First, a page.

Angel Island offers great escape and historical sites
By TERESA HAMMOND
For the explorer looking to escape the Valley heat or get a reprieve from unseasonal allergies, a day trip to Angel Island may be just what the doctor ordered.
Situated just a ferry ride away from San Francisco or the quaint town of Tiburon, Angel Island is the largest natural island in the San Francisco Bay. This beautiful gem of the San Francisco Bay Area is in total 730 acres. The island is filled with varying activities catering to all interests. Everyone from the history buff, day hiker, bicyclist, sailor and camper will find something of interest on this historic piece of land.
Accessible only by ferry, visitors are welcome to pack picnic lunches, barbecue accoutrements or bring their bicycles for a day of riding around the island.
Its first known inhabitants were the Coast Miwoks over 2,000 years ago. In 1863, the U.S. Army established Camp Reynolds during the Civil War. The island has over 100 years of military history, as well as landmarks and buildings still in place.
One historical building, open for visitors, is the U.S. Immigration Station. The United States Immigration Station processed hundreds of thousands of immigrants from more than 80 countries from 1910 to 1940. The immigration staff ensured those coming through were healthy and self-sufficient. A large number of the immigrants were from China and some from European countries.
During World War II prisoners of war from Germany and Japan were detained at the station before being sent farther inland. The island is also home to where the Army returned in 1954 to build a Nike missile site. By 1962 the system had become obsolete and the base was decommissioned.
In 1963, a large majority of the island was established as a California State Park.
In addition to touring the buildings and the history lessons one may gain, the island hosts a wide variety of natural history, including a hikers’ only trail which wraps around the island. Hiking trails span a total of 13 miles around varying corners of the island. For the adventure seeker looking for great views of the San Francisco skyline or its neighboring cities, the hike to Mount Livermore is one which will not disappoint.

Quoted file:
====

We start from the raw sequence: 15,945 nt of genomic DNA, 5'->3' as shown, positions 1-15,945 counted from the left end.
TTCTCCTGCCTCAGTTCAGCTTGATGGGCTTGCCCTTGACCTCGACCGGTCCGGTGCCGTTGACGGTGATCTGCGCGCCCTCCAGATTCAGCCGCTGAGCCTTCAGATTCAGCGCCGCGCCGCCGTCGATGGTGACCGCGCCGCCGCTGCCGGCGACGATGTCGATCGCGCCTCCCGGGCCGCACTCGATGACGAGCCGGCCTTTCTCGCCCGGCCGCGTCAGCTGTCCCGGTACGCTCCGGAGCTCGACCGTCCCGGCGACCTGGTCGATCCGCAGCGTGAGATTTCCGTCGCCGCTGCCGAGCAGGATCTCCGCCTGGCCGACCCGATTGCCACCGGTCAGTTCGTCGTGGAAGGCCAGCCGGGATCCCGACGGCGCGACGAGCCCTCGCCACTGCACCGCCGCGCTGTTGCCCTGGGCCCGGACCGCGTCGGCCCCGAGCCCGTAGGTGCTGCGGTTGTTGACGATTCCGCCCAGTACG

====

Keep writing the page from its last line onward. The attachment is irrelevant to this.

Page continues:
Beginning the hike at Ayala Cove, it is approximately 2.5 miles to the summit’s 788-foot elevation. Approximate time for the round trip excursion is two and a half hours, depending on ability. Once at the top views are both breathtaking and one of a kind, as the eye can take in views from the east point of Oakland, completely around to the Richmond Bridge, complete with a skyline view of San Francisco from the Bay to the Golden Gate Bridge.
Paved roads also surround the island for those wishing to take in the sights by bicycle. Personal bicycles are permitted and rentals are available on the island as well. Nine miles of paved road are available for cyclists. Foot trails, as well as Mount Livermore are closed to cyclists. Guided nature hikes, as well as building tours and tram tours are also available for an additional fee.
For additional information on Angel Island, services and ferry schedules and fees visit www.parks.ca.gov/angelisland or call (415) 435-1915.